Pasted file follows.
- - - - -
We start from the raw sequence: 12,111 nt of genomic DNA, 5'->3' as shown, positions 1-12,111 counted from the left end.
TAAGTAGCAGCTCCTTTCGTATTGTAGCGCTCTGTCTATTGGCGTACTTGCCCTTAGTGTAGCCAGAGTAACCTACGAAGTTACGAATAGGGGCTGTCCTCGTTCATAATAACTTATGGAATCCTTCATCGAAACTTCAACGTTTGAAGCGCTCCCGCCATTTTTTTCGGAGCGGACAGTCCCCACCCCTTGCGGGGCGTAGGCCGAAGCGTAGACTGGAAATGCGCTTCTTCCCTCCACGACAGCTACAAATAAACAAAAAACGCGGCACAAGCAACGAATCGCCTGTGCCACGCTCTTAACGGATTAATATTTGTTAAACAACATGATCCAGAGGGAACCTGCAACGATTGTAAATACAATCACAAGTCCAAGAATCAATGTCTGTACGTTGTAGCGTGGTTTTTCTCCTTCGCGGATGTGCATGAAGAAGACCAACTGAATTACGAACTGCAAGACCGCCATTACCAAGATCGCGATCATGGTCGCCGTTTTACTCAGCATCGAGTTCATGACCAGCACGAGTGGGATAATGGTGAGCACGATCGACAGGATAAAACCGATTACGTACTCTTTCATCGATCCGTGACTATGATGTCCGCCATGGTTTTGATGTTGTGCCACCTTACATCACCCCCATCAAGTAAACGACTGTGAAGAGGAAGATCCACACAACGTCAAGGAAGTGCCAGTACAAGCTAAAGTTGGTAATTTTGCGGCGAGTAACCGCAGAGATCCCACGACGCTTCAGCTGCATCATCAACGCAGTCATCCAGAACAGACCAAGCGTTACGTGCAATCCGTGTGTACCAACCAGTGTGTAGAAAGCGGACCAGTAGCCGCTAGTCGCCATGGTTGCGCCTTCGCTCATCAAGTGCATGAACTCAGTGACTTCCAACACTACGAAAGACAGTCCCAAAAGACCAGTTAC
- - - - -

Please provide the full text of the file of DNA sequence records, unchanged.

We start from the raw sequence: 12,111 nt of genomic DNA, 5'->3' as shown, positions 1-12,111 counted from the left end.
TAAGTAGCAGCTCCTTTCGTATTGTAGCGCTCTGTCTATTGGCGTACTTGCCCTTAGTGTAGCCAGAGTAACCTACGAAGTTACGAATAGGGGCTGTCCTCGTTCATAATAACTTATGGAATCCTTCATCGAAACTTCAACGTTTGAAGCGCTCCCGCCATTTTTTTCGGAGCGGACAGTCCCCACCCCTTGCGGGGCGTAGGCCGAAGCGTAGACTGGAAATGCGCTTCTTCCCTCCACGACAGCTACAAATAAACAAAAAACGCGGCACAAGCAACGAATCGCCTGTGCCACGCTCTTAACGGATTAATATTTGTTAAACAACATGATCCAGAGGGAACCTGCAACGATTGTAAATACAATCACAAGTCCAAGAATCAATGTCTGTACGTTGTAGCGTGGTTTTTCTCCTTCGCGGATGTGCATGAAGAAGACCAACTGAATTACGAACTGCAAGACCGCCATTACCAAGATCGCGATCATGGTCGCCGTTTTACTCAGCATCGAGTTCATGACCAGCACGAGTGGGATAATGGTGAGCACGATCGACAGGATAAAACCGATTACGTACTCTTTCATCGATCCGTGACTATGATGTCCGCCATGGTTTTGATGTTGTGCCACCTTACATCACCCCCATCAAGTAAACGACTGTGAAGAGGAAGATCCACACAACGTCAAGGAAGTGCCAGTACAAGCTAAAGTTGGTAATTTTGCGGCGAGTAACCGCAGAGATCCCACGACGCTTCAGCTGCATCATCAACGCAGTCATCCAGAACAGACCAAGCGTTACGTGCAATCCGTGTGTACCAACCAGTGTGTAGAAAGCGGACCAGTAGCCGCTAGTCGCCATGGTTGCGCCTTCGCTCATCAAGTGCATGAACTCAGTGACTTCCAACACTACGAAAGACAGTCCCAAAAGACCAGTTAC